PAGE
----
Have you heard of / used Scribd? It’s a popular, social document publishing and sharing website that permits users to load, search or embed documents into websites. It also serves as a popular browsing and reading spot, with 50 million monthly users and 50,000 daily document uploads.
I caught a press release today (link here) advising that Scribd is now offering premium printing options, allowing consumers to print business material, books, magazines and tens of millions of other written works and illustrations using print-on-demand services from HP’s MagCloud, Blurb and Mimeo. From the release:
users can now choose to print commercial-quality, four-color hard and soft cover works with no minimum requirements or upfront costs — and directly from the convenience of their home or office. Printed and bound copies are shipped directly to the consumer from the selected partner. Because of the breadth of available content on the site, Scribd will offer print options based on document types and other criteria: HP’s MagCloud offers self-publishers the ability to print in a magazine format; Blurb makes it easy to print affordable, professional-quality books; and Mimeo provides overnight document printing.
Scribd is clearly moving away from its original tag-line as the YouTube for documents and now looks more like a publishing facilitator for those who need cheaper, alternative methods for getting their publications to the masses. Case in point: their new mobile publishing solution, whereby users can send Scribd content to their mobile device (iPhone, Android, Kindle, and just about any other mobile format you can think of) with two clicks. The sent information consists of a link back to the original PDF. Read more about the mobile initiative here. Actual mobile applications with place holding and local storage features are in the pipeline.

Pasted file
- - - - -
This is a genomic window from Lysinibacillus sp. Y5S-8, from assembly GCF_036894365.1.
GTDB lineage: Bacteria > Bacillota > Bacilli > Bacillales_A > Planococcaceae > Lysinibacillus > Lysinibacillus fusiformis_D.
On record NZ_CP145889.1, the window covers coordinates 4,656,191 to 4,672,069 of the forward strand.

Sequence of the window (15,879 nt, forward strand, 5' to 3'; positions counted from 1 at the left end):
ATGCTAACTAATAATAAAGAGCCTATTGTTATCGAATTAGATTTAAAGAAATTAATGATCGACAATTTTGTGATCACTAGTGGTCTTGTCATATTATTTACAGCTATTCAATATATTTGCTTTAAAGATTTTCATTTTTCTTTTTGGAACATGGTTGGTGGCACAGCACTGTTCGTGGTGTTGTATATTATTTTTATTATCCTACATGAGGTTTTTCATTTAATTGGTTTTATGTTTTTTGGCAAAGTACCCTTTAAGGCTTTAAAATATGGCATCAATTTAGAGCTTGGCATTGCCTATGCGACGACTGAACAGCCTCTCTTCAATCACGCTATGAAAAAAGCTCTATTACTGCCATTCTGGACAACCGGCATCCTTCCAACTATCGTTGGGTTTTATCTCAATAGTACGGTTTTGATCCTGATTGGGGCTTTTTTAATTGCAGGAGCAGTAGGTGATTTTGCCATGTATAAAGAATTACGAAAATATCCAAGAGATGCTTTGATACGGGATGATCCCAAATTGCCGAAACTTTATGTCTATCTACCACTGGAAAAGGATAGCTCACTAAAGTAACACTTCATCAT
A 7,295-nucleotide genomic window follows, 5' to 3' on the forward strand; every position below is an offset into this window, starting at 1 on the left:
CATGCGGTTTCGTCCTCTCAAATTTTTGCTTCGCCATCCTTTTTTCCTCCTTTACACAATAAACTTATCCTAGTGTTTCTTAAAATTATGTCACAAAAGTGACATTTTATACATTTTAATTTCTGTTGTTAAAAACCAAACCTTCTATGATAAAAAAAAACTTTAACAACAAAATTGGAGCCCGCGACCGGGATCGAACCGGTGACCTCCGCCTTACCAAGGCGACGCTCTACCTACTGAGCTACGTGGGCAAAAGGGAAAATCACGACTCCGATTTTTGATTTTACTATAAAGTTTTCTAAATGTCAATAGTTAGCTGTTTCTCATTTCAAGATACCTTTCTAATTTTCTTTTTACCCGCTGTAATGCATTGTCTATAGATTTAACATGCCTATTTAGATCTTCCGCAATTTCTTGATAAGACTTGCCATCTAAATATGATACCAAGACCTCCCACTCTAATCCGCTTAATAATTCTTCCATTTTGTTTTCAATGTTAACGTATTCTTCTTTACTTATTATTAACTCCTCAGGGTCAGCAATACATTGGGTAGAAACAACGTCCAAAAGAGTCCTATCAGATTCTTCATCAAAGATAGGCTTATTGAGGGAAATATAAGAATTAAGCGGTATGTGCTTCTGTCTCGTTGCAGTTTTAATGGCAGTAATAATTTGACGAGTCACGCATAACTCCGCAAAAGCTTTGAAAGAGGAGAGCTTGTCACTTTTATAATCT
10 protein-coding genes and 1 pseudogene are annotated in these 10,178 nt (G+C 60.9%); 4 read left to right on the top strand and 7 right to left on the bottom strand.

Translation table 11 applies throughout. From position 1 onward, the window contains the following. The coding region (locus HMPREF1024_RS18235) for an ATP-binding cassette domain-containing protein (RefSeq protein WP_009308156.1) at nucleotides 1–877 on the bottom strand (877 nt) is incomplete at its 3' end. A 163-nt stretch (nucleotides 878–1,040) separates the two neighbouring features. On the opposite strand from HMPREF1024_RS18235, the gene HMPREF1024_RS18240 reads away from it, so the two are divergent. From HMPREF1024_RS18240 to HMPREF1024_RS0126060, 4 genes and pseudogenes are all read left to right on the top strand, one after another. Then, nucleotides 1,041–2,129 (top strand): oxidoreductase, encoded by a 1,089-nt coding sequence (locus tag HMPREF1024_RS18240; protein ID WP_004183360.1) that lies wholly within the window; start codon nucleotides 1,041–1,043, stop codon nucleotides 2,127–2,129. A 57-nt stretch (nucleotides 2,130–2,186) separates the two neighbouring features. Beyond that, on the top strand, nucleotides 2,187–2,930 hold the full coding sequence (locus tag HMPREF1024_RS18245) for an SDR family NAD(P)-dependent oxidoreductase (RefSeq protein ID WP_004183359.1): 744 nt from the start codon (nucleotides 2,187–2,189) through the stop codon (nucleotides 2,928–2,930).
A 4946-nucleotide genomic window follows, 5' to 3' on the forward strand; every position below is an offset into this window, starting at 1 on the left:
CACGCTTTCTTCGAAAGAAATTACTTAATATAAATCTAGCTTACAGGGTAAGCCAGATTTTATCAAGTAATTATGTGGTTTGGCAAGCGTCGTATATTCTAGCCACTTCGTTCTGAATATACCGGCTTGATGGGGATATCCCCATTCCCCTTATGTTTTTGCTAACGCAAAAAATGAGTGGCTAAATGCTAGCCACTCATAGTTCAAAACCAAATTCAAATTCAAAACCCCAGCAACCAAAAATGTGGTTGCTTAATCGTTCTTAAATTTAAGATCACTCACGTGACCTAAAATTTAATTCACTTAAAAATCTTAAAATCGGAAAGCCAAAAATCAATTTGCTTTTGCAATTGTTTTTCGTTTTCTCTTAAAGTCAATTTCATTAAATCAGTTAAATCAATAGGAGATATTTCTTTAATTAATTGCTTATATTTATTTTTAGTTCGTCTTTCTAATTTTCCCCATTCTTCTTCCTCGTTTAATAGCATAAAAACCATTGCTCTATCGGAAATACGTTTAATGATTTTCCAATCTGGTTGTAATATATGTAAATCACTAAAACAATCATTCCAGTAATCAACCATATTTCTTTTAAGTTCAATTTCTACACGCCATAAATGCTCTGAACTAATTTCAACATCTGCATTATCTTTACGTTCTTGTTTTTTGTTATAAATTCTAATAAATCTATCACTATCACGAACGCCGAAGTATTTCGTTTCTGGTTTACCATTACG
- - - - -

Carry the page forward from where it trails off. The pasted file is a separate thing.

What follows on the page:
In a time when people are fearing the demise of the ink and paper version of books, Scribd’s new service appears somewhat anachronistic. But, when you consider their stated desire is to bring to users the ability to consume and share publications on or in any imaginable platform, offering old-fashioned paper books makes a modicum of sense. Got to give them some credit for being thorough. By the way, its pronounced “scribduh”, with emphasis on the “scrib” part. Just in case you were wondering.
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